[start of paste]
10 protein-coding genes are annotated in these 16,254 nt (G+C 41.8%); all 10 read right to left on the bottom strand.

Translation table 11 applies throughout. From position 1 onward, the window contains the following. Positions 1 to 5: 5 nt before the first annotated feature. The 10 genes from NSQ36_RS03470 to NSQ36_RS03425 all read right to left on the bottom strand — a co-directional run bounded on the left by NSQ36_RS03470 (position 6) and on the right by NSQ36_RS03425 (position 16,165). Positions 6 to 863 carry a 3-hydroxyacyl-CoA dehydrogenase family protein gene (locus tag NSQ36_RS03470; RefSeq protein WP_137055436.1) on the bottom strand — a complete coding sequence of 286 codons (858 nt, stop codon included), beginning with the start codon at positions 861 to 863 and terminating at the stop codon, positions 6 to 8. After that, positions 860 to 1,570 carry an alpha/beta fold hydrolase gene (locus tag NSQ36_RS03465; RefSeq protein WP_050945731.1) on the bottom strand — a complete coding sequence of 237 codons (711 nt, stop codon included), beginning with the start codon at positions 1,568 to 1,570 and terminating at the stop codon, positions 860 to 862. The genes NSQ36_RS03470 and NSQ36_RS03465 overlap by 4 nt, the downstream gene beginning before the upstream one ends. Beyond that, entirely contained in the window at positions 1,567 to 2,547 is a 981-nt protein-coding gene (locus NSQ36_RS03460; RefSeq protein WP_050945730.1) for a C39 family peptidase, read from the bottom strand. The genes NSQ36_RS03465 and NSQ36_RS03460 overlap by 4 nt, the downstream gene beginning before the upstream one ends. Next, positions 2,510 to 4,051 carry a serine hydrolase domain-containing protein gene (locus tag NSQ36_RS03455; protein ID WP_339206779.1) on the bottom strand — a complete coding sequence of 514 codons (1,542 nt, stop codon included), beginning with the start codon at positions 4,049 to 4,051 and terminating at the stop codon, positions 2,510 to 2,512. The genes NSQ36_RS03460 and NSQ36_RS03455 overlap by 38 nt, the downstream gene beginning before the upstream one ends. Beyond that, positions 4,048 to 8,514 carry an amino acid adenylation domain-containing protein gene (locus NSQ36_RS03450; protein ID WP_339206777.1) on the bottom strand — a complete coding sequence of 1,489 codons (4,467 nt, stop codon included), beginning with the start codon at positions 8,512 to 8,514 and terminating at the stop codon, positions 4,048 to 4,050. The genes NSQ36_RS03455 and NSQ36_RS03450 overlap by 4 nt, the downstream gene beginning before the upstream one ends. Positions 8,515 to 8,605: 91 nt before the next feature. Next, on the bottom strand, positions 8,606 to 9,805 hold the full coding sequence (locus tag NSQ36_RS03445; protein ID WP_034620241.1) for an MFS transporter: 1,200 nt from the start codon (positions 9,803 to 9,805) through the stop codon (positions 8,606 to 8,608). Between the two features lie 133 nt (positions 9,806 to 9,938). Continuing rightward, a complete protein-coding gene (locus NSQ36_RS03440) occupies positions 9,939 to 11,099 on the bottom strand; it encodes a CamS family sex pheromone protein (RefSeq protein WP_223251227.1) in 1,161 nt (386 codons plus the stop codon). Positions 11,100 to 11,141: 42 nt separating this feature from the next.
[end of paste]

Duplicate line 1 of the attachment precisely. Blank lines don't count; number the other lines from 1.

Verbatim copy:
10 protein-coding genes are annotated in these 16,254 nt (G+C 41.8%); all 10 read right to left on the bottom strand.